Perioperative Considerations for the Use of Sodium-Glucose Cotransporter-2 Inhibitors in Patients With Type 2 Diabetes

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Oral antihyperglycemic agents traditionally target restoring β-cell function, increasing insulin secretion, restoring insulin sensitivity, and promoting tissue glucose uptake for treating type 2 diabetes. A newer class of oral antihyperglycemic agents, called sodium-glucose cotransporter-2 (SGLT2) inhibitors (SGLT2is), frequently referred to as “gliflozins” or “glucoretics,” reduce blood glucose by promoting urinary glucose excretion through inhibiting SGLT2 channels located on the luminal side of the renal proximal tubules (Figure).1 In patients with type 2 diabetes, SGLT2is reduce the reabsorption of the filtered urinary glucose load by ~50%. This translates into an absolute reduction in hemoglobin A1c (HbA1c) (%) by −0.5 to −0.8.1 These drugs are currently not indicated for use in patients with type 1 diabetes.
Unlike conventional blood glucose–lowering agents, such as sulfonylureas, the glucoregulatory effects of SGLT2i are independent of insulin secretion, resulting in a low risk for hypoglycemia.2,3 Part of the attraction of using SGLT2is in type 2 diabetes is the associated body weight loss (approximately −2 to −3 kg) due to the negative energy balance from the daily caloric losses associated with glycosuria.2 With moderate glycemic lowering, favorable patient tolerability and safety profiles, and once-daily oral administration, these drugs are now increasingly used in the routine management of type 2 diabetes. Moreover, in the recent EMPA-REG OUTCOME trial,4 a safety study for the SGLT2i empagliflozin looking at cardiovascular (CV) outcomes and mortality in type 2 diabetes, there was a significant reduction in mortality (relative risk reduction [RRR], 32%; hazard ratio [HR], 0.68; 95% confidence interval [CI], 0.57–0.82, P < .001), lowered rates of hospitalization for heart failure (RRR, 35%; HR, 0.65; 95% CI, 0.50–0.85; P = .002), and attenuated nephropathy events (RRR, 39%; HR, 0.61; 95% CI, 0.55–0.69, P < .001)5 in patients with type 2 diabetes and CV disease. These results have already had an impact on management algorithms for type 2 diabetes patients with clinical CV disease, and have led to regulatory changes around the use of empagliflozin as a CV protective therapy.6 This is likely to culminate in anesthesiologists encountering these drugs more frequently.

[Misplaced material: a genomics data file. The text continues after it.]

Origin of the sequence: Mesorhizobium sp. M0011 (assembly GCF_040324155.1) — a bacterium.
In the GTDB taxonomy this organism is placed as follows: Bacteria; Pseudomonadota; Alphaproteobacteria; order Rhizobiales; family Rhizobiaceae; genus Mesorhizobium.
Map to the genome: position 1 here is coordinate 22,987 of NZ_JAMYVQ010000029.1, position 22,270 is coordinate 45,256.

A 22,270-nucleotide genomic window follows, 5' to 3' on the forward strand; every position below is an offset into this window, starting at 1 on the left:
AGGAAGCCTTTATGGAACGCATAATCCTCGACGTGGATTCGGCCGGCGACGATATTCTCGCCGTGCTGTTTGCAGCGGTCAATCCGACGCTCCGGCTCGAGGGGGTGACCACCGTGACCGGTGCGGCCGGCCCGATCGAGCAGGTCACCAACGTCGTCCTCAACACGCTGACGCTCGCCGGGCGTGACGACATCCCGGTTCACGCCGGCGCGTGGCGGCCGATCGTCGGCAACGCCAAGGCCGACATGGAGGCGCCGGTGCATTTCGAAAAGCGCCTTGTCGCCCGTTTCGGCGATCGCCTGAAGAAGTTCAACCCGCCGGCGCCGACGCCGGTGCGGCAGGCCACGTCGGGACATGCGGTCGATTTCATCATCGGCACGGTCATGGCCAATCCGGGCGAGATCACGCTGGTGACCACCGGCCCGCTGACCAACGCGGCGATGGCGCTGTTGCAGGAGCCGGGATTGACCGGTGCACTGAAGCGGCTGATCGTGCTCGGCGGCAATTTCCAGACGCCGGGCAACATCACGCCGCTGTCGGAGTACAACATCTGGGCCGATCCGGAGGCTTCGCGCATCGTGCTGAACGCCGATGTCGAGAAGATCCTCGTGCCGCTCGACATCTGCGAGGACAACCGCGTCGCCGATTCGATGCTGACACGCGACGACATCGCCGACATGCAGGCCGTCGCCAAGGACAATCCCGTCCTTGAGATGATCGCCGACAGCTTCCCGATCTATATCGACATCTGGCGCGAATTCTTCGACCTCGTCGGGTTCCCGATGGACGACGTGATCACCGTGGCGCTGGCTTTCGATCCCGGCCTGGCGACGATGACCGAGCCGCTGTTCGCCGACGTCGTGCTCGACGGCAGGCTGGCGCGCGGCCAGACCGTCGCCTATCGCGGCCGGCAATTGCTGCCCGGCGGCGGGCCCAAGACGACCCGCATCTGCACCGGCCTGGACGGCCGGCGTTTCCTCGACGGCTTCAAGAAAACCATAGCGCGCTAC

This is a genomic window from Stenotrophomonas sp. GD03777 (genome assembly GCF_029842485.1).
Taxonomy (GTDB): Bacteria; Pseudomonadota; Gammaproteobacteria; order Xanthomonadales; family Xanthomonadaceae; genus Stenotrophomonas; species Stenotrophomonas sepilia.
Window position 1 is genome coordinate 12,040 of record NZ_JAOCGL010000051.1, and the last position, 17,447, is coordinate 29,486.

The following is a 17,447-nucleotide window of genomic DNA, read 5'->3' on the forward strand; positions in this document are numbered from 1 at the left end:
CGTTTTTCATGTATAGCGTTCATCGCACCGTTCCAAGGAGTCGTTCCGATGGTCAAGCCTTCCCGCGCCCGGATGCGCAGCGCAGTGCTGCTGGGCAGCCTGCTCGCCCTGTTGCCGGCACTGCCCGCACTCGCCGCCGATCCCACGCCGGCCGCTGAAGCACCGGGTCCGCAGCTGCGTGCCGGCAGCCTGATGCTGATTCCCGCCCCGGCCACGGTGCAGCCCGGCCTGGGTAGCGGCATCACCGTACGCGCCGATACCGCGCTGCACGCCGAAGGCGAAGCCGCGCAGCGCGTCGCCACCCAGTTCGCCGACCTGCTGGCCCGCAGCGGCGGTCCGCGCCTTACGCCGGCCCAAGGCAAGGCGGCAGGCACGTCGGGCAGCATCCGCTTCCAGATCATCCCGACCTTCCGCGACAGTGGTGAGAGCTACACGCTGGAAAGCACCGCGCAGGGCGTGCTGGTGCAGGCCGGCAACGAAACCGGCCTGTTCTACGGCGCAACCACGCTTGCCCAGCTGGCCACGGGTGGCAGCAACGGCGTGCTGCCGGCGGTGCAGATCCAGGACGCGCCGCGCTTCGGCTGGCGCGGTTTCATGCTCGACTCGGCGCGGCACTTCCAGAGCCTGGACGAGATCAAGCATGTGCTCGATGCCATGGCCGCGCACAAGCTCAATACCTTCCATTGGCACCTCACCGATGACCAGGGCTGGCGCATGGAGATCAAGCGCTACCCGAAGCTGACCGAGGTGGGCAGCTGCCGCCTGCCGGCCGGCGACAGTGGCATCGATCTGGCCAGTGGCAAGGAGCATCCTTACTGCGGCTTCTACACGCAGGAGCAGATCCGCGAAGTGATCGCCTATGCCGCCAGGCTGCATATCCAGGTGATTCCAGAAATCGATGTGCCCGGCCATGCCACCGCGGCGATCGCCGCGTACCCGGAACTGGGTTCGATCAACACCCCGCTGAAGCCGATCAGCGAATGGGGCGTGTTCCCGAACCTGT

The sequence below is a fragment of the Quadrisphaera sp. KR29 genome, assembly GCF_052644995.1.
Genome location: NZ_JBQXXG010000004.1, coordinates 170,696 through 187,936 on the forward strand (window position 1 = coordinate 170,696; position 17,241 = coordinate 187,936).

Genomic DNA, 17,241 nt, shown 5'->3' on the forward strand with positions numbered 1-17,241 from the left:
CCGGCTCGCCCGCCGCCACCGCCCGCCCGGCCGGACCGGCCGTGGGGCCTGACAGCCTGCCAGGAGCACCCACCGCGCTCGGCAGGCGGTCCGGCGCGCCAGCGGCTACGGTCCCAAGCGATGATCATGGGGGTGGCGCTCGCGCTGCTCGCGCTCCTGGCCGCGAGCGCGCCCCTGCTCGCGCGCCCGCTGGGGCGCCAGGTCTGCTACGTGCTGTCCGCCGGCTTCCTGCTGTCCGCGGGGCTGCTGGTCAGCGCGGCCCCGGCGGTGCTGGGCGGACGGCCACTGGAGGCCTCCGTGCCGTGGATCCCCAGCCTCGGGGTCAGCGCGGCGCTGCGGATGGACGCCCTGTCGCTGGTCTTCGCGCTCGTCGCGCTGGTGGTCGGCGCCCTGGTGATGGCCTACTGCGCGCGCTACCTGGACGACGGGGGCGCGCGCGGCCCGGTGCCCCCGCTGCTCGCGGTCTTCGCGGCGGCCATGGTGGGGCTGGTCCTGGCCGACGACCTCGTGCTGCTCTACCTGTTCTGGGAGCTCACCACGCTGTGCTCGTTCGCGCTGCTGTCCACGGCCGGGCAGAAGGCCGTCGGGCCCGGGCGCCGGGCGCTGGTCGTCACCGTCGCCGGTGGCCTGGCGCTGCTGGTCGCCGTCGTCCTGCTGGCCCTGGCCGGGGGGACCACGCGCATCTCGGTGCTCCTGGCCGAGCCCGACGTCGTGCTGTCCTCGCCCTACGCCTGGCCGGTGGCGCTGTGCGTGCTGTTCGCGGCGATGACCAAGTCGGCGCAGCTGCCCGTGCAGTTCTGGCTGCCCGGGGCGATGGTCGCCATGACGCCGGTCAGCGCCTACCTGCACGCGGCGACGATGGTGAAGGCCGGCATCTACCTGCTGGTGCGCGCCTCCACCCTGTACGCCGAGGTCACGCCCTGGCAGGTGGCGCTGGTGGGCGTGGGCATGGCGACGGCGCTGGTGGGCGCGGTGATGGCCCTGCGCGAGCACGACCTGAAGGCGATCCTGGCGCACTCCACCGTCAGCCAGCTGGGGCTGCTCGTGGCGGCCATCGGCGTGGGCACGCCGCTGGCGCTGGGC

This raises important questions around specific clinical considerations for the use of SGLT2is during the perioperative period. Despite extensive literature searches in Embase, MEDLINE, and PubMed using the keywords sodium-glucose transporter 2 inhibitors, anesthesia, type 2 diabetes, and diabetic ketoacidosis (DKA), we found a paucity of manuscripts addressing this aspect of clinical care.
While generally well tolerated, clinicians should be aware of class-wide safety precautions for SGLT2i use. The most common adverse effects are urinary tract and genital infections due to increased glycosuria, especially with mycotic infections from candida species.1 In this commentary, we review the nonglycemic effects of SGLT2is and underscore the potential for adverse effects that may occur during the perioperative period. These include specific prescribing indications for SGLT2i use in patients with type 2 diabetes with renal function impairment, and potential adverse effects, including hemodynamic consequence and metabolic effects. Finally, we provide specific suggestions for the perioperative management of patients taking SGLT2is who are undergoing surgery.

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